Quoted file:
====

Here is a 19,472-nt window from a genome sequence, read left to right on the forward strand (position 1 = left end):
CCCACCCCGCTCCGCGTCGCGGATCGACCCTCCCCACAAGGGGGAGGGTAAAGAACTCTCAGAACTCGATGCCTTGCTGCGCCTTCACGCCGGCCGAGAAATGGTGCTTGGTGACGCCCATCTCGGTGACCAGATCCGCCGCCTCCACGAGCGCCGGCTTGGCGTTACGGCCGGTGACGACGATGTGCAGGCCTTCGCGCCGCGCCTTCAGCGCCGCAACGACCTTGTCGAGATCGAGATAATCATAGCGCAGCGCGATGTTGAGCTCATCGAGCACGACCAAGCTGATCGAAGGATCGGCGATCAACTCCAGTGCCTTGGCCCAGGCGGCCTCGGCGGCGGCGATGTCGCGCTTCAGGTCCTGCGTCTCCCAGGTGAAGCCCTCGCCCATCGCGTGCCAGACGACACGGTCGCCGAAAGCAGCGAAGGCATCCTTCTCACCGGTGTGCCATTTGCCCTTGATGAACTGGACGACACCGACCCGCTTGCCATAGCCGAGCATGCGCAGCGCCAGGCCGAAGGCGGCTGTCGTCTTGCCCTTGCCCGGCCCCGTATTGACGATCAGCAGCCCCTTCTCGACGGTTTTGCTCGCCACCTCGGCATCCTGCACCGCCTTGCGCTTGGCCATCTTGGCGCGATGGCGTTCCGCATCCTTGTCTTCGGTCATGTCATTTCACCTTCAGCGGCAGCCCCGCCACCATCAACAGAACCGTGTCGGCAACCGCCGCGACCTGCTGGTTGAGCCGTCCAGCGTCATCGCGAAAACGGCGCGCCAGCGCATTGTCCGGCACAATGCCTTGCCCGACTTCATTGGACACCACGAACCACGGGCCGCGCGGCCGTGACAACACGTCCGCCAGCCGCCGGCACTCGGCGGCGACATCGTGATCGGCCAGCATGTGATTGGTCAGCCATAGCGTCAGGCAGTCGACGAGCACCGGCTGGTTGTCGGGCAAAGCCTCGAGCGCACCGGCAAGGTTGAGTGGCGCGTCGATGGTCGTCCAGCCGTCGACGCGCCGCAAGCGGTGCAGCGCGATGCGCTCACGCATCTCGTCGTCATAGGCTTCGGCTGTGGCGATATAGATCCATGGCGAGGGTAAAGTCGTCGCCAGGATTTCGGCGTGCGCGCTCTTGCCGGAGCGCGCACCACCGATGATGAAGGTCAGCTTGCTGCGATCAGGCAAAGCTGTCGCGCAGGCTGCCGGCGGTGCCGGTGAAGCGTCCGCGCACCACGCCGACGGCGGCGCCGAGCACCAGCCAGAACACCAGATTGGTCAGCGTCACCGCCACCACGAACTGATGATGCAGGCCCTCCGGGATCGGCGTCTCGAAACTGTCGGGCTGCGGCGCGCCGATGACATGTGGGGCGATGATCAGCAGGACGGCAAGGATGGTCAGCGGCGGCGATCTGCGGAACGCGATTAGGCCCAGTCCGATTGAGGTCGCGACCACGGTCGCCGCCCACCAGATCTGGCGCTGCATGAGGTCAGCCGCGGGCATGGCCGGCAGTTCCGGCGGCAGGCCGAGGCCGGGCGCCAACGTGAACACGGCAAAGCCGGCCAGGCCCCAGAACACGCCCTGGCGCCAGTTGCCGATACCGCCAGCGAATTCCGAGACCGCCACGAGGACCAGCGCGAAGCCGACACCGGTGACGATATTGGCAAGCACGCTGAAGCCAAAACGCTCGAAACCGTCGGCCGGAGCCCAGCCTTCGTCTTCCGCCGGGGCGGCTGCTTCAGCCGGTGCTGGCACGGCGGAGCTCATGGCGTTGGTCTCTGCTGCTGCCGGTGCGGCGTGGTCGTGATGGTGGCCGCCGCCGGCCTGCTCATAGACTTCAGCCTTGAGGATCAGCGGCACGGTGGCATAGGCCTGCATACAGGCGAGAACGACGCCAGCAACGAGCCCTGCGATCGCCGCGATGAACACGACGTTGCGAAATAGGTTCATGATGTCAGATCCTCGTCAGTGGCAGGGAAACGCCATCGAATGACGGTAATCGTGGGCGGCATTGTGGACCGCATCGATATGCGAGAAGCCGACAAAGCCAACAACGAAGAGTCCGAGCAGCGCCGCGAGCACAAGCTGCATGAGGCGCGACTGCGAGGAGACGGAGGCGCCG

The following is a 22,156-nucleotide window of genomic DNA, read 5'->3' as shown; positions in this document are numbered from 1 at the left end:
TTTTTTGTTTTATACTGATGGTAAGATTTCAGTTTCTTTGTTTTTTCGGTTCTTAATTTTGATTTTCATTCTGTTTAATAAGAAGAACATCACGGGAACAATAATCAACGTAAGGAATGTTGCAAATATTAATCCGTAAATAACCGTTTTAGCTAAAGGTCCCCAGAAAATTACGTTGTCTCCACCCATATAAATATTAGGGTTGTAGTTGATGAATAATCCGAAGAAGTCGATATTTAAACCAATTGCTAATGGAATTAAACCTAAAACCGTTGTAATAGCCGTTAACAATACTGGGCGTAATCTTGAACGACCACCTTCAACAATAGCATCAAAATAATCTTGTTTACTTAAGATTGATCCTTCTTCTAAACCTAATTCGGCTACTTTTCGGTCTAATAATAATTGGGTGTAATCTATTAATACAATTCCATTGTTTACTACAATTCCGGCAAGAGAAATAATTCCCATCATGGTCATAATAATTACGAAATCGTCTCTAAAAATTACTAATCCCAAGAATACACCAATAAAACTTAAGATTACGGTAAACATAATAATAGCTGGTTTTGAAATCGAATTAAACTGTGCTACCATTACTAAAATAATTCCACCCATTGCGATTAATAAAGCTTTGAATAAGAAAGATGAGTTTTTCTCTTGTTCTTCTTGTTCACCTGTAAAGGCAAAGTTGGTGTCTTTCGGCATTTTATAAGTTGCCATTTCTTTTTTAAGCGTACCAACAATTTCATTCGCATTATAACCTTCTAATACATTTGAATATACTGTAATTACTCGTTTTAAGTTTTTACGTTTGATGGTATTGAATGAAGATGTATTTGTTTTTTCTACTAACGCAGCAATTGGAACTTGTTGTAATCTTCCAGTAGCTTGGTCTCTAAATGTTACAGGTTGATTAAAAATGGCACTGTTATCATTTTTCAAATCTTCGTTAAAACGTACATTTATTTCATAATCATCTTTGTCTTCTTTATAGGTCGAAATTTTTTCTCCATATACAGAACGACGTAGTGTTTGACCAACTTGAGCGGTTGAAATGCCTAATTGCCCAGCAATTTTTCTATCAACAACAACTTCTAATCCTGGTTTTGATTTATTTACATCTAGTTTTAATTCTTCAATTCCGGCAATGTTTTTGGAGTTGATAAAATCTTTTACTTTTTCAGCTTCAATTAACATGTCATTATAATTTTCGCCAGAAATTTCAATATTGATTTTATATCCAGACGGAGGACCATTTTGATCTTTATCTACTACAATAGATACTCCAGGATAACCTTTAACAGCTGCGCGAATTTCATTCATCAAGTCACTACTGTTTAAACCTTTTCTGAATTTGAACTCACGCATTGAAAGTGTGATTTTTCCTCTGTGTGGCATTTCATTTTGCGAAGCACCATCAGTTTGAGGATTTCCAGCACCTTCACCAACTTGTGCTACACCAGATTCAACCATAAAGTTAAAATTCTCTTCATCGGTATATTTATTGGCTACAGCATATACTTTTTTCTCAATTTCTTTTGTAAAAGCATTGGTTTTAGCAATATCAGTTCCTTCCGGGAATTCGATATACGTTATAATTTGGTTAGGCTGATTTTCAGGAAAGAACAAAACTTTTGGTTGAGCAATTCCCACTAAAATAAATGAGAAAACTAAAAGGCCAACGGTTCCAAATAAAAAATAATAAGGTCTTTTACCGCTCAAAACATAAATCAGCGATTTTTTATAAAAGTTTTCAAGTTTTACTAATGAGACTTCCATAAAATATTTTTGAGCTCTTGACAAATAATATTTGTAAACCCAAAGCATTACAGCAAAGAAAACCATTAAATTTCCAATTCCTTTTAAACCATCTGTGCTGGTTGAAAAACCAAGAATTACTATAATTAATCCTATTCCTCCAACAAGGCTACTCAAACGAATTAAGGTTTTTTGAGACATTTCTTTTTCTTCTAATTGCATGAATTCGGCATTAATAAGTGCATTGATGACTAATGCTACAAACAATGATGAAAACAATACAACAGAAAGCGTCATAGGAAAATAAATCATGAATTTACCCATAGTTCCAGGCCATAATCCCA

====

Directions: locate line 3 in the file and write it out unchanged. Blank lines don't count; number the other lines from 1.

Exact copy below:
The following is a 22,156-nucleotide window of genomic DNA, read 5'->3' as shown; positions in this document are numbered from 1 at the left end: